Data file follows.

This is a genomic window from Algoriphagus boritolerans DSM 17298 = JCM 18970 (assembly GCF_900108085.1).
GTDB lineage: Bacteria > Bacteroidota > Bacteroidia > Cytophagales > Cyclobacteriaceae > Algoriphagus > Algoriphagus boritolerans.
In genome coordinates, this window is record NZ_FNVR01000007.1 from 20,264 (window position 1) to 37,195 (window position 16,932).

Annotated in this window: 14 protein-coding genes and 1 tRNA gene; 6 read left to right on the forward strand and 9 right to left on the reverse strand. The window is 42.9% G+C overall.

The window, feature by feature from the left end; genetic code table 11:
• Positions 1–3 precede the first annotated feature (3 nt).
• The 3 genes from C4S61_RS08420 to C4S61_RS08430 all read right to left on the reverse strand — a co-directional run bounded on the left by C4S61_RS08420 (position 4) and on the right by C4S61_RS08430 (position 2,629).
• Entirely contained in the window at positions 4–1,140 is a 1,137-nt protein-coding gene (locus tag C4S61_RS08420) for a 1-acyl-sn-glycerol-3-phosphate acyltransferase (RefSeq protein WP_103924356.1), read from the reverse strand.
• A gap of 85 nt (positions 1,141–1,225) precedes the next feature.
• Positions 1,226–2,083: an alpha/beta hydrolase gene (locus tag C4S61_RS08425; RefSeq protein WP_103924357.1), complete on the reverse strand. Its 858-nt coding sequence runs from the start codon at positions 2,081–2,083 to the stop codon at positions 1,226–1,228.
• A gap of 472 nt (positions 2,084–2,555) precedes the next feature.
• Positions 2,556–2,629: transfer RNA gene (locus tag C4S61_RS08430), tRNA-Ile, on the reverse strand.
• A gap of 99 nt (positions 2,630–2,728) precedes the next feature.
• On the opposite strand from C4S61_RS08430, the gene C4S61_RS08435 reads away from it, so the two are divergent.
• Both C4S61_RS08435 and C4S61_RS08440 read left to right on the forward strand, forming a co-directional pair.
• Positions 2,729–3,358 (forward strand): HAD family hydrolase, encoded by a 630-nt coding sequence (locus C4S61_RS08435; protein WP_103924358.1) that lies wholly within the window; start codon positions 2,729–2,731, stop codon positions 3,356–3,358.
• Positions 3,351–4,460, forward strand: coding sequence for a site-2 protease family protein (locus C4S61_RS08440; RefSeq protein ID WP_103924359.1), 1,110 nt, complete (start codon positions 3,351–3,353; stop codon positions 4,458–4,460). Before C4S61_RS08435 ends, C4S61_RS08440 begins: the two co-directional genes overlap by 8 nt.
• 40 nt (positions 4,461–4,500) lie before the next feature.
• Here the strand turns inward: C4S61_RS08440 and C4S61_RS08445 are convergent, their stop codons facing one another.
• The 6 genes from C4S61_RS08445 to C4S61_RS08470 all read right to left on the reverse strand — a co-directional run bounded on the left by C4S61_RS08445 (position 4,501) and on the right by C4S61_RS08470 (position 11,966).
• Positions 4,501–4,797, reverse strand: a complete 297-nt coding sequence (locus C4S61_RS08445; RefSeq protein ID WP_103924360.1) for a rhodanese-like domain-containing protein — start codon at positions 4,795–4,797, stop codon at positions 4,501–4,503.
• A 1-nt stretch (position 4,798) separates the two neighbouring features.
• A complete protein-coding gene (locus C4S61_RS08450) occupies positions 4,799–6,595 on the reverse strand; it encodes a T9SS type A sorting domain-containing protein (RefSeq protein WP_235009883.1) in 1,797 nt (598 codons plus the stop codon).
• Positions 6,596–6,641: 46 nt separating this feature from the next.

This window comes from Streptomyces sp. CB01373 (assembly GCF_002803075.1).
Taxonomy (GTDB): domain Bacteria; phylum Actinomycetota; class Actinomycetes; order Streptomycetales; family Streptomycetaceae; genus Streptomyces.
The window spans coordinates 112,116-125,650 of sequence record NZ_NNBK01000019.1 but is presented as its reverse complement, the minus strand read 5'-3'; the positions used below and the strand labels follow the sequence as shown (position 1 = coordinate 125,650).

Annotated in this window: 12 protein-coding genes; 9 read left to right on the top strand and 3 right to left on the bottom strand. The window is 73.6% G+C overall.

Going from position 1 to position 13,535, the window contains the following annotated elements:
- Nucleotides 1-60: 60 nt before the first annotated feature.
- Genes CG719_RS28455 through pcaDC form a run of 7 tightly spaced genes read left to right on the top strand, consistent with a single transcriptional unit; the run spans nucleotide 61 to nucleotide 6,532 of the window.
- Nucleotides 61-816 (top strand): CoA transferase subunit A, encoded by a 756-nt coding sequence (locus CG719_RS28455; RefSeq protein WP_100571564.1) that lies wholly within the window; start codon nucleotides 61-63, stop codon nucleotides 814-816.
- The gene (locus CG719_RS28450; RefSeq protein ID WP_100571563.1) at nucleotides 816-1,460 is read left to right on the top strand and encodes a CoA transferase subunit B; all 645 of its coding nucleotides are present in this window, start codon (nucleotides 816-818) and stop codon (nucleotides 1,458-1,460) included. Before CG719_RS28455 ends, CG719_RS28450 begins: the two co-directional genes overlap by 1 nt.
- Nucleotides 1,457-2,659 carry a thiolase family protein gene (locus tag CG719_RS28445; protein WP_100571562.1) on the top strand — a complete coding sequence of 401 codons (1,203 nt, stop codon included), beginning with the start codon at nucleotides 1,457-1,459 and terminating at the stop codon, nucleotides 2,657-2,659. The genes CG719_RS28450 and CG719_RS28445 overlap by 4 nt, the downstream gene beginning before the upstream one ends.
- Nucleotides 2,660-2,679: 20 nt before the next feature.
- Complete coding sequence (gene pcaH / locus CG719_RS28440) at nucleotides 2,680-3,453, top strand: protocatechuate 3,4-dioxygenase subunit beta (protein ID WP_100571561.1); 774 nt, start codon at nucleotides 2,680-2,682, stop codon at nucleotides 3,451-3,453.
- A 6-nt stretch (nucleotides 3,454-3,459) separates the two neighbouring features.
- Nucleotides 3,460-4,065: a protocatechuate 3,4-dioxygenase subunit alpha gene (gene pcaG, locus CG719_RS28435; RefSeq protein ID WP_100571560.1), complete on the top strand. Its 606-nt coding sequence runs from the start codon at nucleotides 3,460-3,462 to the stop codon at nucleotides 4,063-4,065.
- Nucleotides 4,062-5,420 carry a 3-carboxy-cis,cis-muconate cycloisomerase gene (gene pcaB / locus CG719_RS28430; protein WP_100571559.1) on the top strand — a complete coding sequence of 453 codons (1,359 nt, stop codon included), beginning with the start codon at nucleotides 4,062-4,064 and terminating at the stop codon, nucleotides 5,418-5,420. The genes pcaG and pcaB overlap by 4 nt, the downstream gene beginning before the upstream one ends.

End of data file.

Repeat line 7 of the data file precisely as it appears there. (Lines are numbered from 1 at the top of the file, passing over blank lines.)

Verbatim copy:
• The 3 genes from C4S61_RS08420 to C4S61_RS08430 all read right to left on the reverse strand — a co-directional run bounded on the left by C4S61_RS08420 (position 4) and on the right by C4S61_RS08430 (position 2,629).